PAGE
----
Mount Rushmore National Memorial under construction.
The workers had to endure conditions that varied from blazing hot to bitterly cold and windy. Each day they climbed 700 stairs to the top of the mountain to punch-in on the time clock. Then 3/8 inch thick steel cables lowered them over the front of the 500-foot face of the mountain in a "bosun chair." Despite the dangers, no one was killed during the project.
Otters in Glacier Bay National Park and Preserve, Alaska.
The sea otter population of Glacier Bay has increased dramatically in the past 20 years. Ecologists consider sea otters a keystone species here. Otters consume vast quantities of clams, urchins, crabs, and other invertebrates and their presence creates ripples through the ecosystem. NPS photo.
Every day someone like you becomes a wildland wildfire fighter, a teacher, a trail-builder, a museum curator, or a park ranger. Discover your opportunities in national parks. Come to play. Come to learn. Come to serve. Develop your environmental leadership skills. Find a job. Be the next generation to preserve and protect these great places.
With more than 80% of Americans living in urban areas, urban parks are more important than ever. The father of American landscape architecture, Frederick Law Olmsted, said of urban parks:
It is one great purpose of the Park to supply to the hundreds of thousands of tired workers, who have no opportunity to spend their summers in the country, a specimen of God's handiwork that shall be to them, inexpensively, what a month or two in the White Mountains or the Adirondacks is, at great cost, to those in easier circumstances.
AMERICA'S GREAT OUTDOORS: Salazar Announces More Than $20 Million in Grants to Conserve Coastal Wetlands
WASHINGTON – Secretary of the Interior Ken Salazar today announced $20.5 million in grants to support 24 projects in 13 states to conserve and restore coastal wetlands and their fish and wildlife habitat. The grants, awarded under the 2012 National Coastal Wetlands Conservation Grant Program, will be matched by nearly $21 million in partner contributions from state and local governments, private landowners and conservation groups.
“Coastal wetlands serve as some of nature's most productive fish and wildlife habitat while providing storm protection, improved water quality, and abundant recreational opportunities for local communities,” Salazar said. “I am pleased that with these grants we are able to help our state partners implement some of their high-priority projects that support both conservation and recreation along their coasts.”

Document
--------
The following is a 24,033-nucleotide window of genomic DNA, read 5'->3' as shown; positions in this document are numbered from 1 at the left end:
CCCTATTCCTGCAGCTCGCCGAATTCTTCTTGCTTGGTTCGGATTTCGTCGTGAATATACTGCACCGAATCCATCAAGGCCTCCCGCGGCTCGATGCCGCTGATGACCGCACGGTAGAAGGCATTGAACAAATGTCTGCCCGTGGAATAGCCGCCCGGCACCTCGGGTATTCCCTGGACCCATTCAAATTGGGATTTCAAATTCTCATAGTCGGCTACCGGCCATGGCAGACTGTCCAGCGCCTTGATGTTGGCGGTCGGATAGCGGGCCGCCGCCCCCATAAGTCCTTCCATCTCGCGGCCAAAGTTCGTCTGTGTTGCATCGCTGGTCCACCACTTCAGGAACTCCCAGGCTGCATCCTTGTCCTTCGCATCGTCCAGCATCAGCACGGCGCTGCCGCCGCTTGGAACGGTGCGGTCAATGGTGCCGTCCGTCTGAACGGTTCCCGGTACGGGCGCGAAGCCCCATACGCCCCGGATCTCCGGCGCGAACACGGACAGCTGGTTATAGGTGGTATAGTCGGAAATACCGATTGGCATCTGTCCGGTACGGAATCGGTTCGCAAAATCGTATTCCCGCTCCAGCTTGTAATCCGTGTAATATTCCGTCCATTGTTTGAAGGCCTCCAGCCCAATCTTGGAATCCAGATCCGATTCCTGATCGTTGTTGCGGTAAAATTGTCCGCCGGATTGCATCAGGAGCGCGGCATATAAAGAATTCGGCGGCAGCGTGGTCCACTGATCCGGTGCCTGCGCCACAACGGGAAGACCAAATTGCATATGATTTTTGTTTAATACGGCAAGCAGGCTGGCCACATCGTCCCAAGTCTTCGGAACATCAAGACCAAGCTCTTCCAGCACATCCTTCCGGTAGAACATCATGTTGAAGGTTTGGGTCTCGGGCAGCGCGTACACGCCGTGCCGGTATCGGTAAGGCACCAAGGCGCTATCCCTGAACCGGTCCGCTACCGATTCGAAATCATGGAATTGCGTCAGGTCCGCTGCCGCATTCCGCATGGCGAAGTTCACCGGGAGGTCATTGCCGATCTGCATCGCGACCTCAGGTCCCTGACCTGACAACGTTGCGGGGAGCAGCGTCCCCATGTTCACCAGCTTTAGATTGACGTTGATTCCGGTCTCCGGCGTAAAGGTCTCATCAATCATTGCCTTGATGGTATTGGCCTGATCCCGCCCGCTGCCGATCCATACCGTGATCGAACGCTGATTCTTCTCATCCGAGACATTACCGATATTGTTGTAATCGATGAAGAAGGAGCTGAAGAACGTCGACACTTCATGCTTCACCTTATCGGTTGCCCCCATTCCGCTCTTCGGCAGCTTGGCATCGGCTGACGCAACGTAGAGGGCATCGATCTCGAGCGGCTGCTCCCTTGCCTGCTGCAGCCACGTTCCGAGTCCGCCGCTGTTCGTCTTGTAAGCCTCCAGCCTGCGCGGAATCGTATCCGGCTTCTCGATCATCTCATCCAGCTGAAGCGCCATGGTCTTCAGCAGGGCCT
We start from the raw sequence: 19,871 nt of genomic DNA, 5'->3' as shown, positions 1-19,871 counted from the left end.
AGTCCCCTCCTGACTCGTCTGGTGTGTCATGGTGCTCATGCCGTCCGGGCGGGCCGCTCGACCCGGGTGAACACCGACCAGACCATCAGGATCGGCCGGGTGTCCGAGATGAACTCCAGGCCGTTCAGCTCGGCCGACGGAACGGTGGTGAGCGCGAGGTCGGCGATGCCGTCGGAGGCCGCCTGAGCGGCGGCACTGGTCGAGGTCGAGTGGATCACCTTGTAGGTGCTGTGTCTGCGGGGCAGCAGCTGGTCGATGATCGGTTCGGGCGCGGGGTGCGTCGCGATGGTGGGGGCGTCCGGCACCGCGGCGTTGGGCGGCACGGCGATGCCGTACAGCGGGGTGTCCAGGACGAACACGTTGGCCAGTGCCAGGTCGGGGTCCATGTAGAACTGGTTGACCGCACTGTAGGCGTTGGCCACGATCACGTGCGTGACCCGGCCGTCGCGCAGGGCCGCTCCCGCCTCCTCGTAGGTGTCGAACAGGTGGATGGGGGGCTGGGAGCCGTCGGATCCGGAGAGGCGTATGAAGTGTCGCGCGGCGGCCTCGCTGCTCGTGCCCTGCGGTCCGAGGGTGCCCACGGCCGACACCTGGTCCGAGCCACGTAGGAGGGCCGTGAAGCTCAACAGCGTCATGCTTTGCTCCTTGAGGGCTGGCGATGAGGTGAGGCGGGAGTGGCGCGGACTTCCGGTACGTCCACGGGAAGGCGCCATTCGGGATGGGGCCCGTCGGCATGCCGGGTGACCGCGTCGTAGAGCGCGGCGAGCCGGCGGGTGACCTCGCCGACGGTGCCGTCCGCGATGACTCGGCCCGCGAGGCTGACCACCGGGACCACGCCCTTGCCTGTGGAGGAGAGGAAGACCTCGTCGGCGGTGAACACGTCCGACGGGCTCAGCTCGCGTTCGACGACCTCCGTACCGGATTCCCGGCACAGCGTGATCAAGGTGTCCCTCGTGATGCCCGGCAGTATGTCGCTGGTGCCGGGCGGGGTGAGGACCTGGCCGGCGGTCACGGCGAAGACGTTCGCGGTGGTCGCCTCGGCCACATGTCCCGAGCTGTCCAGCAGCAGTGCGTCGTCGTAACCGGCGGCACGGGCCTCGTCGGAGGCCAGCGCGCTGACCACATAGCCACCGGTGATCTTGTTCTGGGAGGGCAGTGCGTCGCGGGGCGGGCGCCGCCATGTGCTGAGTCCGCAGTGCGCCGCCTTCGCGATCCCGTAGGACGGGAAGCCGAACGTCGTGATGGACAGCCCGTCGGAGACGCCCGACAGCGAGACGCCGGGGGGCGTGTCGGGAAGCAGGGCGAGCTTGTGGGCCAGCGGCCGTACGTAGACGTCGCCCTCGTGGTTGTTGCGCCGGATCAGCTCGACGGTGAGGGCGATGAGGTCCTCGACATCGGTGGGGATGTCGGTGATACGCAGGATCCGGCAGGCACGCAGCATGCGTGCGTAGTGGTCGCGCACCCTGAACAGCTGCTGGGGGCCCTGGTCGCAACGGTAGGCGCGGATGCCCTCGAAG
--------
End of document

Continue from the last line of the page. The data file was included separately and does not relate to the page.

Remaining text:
The grants will be used to acquire, restore or enhance coastal wetlands and adjacent uplands to provide long-term conservation benefits to fish, wildlife and their habitat. States receiving funds include Alaska, California, Delaware, Florida, Georgia, Hawaii, Maine, Maryland, Massachusetts, New Jersey, Texas, Virginia and Washington.
The National Coastal Wetlands Conservation Grant Program is administered by the U.S. Fish and Wildlife Service and funded under provisions of the 1990 Coastal Wetlands Planning, Protection and Restoration Act. Funding is provided by Sport Fish Restoration Act revenue – money generated from an excise tax on fishing equipment, motorboat and small engine fuels.
The grants support President Obama's America's Great Outdoors initiative for conservation, recreation and reconnecting people to the outdoors. A recent 50-State Report lists more than 100 of the country's most promising projects – a result of 50 meetings with governors and stakeholders held by Salazar and other senior Interior officials to solicit ideas on how to best implement AGO in their states – including two projects that will be supported by today's grants. These two projects are:
Bird Island Cove Estuarine Habitat Restoration Project – The Texas Parks and Wildlife Department was awarded a $1 million grant to protect and restore coastal and estuarine barrier island habitats in West Galveston Bay along the north shoreline of Galveston Island, Texas. The project will restore approximately 70 acres of estuarine marsh complex, which will provide additional protection to the existing intertidal marsh that has been degraded by the effects of relative sea level rise.
Thousand Acre Marsh Wetland Protection Project – The Delaware Division of Fish and Wildlife and Delaware's Open Space Program will acquire the 194-acre Yardley-Dale property, part of the Thousand Acre Marsh along the Delaware River in New Castle County. The Thousand Acre Marsh is a haven for breeding and wintering waterfowl, waterbirds, muskrat, and fish. The marsh also provides critical wintering habitat for bald eagles. Delaware Fish and Wildlife plans to install a platform for bird watching with interpretive signage, blinds for duck hunters, and a trail system to provide public access.
Including the 2012 grants, the Service has awarded nearly $300 million to coastal states and territories since the program began in 1992. When the 2012 projects are complete, about 293,000 acres of habitat will have been protected, restored or enhanced as a direct result of these grants.
Coastal areas comprise less than 10 percent of the nation's land area yet support a significant number of wildlife species, including 75 percent of migratory birds, nearly 80 percent of fish and shellfish and about half of all threatened and endangered species.